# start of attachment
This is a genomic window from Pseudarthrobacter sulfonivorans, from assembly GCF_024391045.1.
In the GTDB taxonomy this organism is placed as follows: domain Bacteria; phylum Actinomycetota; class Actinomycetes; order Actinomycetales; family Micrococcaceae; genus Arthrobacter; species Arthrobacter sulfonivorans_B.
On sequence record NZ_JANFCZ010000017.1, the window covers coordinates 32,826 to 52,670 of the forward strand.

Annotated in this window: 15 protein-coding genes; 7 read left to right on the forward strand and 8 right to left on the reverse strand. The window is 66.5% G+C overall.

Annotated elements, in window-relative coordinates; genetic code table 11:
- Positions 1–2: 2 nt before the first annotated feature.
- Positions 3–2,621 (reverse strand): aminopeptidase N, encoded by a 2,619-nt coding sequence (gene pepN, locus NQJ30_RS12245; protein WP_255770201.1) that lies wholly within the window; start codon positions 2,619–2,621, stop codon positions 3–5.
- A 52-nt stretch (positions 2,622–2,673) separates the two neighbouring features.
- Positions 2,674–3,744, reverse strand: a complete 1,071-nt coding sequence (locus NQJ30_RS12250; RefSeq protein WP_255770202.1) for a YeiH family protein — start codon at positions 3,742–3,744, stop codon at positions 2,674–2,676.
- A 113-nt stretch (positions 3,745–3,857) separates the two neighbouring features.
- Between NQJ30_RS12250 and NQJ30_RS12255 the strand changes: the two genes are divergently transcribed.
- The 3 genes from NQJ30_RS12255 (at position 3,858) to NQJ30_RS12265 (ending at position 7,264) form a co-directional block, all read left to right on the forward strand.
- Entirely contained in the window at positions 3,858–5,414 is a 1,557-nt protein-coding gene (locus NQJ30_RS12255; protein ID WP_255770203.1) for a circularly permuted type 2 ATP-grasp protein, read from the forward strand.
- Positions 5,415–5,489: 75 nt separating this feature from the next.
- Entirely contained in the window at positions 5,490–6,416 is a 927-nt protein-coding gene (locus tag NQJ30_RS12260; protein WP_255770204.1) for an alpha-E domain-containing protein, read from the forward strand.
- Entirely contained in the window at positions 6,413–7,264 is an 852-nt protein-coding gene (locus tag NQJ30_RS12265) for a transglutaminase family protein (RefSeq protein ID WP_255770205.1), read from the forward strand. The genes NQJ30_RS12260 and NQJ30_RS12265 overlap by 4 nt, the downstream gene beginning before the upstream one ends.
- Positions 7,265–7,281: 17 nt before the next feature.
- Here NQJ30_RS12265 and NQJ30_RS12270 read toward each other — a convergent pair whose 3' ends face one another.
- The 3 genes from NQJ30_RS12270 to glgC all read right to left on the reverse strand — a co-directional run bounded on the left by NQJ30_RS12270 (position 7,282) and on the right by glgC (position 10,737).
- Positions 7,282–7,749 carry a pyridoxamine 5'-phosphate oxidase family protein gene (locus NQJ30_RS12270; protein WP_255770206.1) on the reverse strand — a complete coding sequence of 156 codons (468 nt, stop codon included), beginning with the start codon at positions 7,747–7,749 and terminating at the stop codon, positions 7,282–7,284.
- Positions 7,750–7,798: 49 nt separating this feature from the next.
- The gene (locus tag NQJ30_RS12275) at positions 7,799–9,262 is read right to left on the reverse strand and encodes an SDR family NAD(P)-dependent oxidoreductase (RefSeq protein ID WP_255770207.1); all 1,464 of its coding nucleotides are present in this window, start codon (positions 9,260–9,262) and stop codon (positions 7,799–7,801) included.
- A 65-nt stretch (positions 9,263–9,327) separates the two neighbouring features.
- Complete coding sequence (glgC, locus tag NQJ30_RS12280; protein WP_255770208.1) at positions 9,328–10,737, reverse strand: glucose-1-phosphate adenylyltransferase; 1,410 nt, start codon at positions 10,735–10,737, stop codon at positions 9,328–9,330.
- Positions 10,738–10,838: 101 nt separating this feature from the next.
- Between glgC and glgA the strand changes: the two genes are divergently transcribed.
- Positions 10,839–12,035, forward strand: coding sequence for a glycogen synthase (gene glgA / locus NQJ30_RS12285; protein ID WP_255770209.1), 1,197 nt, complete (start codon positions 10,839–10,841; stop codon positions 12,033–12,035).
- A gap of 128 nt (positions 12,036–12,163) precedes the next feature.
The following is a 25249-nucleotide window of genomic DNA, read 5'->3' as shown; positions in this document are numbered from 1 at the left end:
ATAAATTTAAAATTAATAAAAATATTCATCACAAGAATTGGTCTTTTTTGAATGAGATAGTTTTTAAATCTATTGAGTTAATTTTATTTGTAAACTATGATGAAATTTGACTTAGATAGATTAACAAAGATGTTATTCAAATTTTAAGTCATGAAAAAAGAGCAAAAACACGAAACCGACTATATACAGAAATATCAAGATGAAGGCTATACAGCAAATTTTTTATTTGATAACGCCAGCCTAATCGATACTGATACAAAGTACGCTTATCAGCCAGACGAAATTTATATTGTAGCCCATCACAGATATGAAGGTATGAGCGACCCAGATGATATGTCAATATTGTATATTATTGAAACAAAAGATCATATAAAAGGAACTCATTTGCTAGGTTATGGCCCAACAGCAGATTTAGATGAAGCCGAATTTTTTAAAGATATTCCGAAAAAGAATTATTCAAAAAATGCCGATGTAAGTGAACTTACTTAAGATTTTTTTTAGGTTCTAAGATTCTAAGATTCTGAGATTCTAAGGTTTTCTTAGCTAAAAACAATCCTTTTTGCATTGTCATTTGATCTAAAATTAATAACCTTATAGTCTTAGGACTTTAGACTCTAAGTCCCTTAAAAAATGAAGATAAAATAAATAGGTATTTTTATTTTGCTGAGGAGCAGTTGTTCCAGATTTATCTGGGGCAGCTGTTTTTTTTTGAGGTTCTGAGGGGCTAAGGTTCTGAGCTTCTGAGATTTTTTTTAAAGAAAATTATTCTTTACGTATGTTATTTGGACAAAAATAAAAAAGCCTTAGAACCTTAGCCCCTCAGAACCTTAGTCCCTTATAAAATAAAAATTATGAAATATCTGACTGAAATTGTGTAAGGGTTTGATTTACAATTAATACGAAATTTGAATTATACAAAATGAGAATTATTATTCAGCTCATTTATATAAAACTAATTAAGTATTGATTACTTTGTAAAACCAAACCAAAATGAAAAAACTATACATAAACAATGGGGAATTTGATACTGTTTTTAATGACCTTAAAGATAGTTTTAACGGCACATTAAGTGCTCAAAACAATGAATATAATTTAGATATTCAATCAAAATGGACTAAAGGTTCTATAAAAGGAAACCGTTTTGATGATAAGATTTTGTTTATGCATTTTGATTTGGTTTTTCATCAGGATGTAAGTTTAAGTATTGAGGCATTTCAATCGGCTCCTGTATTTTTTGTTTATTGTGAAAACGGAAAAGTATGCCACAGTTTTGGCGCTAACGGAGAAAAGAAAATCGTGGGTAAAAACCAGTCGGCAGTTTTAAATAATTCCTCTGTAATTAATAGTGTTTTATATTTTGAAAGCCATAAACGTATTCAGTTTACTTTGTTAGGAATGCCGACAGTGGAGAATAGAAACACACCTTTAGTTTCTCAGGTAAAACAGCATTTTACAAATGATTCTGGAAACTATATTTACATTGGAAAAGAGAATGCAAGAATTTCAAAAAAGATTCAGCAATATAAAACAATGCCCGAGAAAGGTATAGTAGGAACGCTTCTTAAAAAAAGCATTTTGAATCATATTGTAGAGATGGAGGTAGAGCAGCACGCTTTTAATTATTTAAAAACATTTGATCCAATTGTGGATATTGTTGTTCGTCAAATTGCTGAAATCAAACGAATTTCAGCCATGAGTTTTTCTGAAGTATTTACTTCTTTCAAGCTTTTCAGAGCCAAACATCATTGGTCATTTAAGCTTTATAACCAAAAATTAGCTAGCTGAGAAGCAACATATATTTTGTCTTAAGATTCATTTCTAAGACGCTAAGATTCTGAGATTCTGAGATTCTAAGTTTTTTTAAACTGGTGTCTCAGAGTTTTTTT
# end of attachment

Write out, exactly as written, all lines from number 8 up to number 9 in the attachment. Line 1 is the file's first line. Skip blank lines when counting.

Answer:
- A 52-nt stretch (positions 2,622–2,673) separates the two neighbouring features.
- Positions 2,674–3,744, reverse strand: a complete 1,071-nt coding sequence (locus NQJ30_RS12250; RefSeq protein WP_255770202.1) for a YeiH family protein — start codon at positions 3,742–3,744, stop codon at positions 2,674–2,676.